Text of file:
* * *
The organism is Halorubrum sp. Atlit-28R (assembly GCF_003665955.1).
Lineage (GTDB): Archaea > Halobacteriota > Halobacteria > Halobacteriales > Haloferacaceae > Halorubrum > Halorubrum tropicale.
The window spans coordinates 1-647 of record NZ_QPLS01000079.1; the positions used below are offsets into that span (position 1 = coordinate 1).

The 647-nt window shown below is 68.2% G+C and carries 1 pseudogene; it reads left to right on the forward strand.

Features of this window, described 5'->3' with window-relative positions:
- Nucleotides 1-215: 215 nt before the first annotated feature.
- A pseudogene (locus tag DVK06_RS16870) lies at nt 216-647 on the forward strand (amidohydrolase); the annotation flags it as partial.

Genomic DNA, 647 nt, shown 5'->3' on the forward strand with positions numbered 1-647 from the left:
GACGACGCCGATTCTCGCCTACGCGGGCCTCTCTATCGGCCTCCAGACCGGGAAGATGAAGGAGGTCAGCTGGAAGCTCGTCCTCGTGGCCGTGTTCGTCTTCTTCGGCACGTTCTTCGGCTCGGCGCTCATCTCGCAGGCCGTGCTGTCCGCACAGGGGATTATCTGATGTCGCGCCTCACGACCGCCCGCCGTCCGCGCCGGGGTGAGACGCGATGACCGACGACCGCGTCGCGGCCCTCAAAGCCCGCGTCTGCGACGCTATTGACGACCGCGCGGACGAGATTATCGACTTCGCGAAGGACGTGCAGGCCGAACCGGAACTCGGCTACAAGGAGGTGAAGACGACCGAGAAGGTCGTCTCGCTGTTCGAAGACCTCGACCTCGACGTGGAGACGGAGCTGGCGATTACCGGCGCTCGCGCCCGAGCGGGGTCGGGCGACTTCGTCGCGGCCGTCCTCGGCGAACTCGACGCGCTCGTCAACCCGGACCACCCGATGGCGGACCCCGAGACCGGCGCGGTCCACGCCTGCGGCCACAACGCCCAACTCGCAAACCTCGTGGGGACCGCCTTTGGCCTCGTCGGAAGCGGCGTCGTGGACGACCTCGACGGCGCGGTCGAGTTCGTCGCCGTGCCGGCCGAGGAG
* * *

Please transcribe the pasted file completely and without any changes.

The organism is Halorubrum sp. Atlit-28R (assembly GCF_003665955.1).
Lineage (GTDB): Archaea > Halobacteriota > Halobacteria > Halobacteriales > Haloferacaceae > Halorubrum > Halorubrum tropicale.
The window spans coordinates 1-647 of record NZ_QPLS01000079.1; the positions used below are offsets into that span (position 1 = coordinate 1).

The 647-nt window shown below is 68.2% G+C and carries 1 pseudogene; it reads left to right on the forward strand.

Features of this window, described 5'->3' with window-relative positions:
- Nucleotides 1-215: 215 nt before the first annotated feature.
- A pseudogene (locus tag DVK06_RS16870) lies at nt 216-647 on the forward strand (amidohydrolase); the annotation flags it as partial.

Genomic DNA, 647 nt, shown 5'->3' on the forward strand with positions numbered 1-647 from the left:
GACGACGCCGATTCTCGCCTACGCGGGCCTCTCTATCGGCCTCCAGACCGGGAAGATGAAGGAGGTCAGCTGGAAGCTCGTCCTCGTGGCCGTGTTCGTCTTCTTCGGCACGTTCTTCGGCTCGGCGCTCATCTCGCAGGCCGTGCTGTCCGCACAGGGGATTATCTGATGTCGCGCCTCACGACCGCCCGCCGTCCGCGCCGGGGTGAGACGCGATGACCGACGACCGCGTCGCGGCCCTCAAAGCCCGCGTCTGCGACGCTATTGACGACCGCGCGGACGAGATTATCGACTTCGCGAAGGACGTGCAGGCCGAACCGGAACTCGGCTACAAGGAGGTGAAGACGACCGAGAAGGTCGTCTCGCTGTTCGAAGACCTCGACCTCGACGTGGAGACGGAGCTGGCGATTACCGGCGCTCGCGCCCGAGCGGGGTCGGGCGACTTCGTCGCGGCCGTCCTCGGCGAACTCGACGCGCTCGTCAACCCGGACCACCCGATGGCGGACCCCGAGACCGGCGCGGTCCACGCCTGCGGCCACAACGCCCAACTCGCAAACCTCGTGGGGACCGCCTTTGGCCTCGTCGGAAGCGGCGTCGTGGACGACCTCGACGGCGCGGTCGAGTTCGTCGCCGTGCCGGCCGAGGAG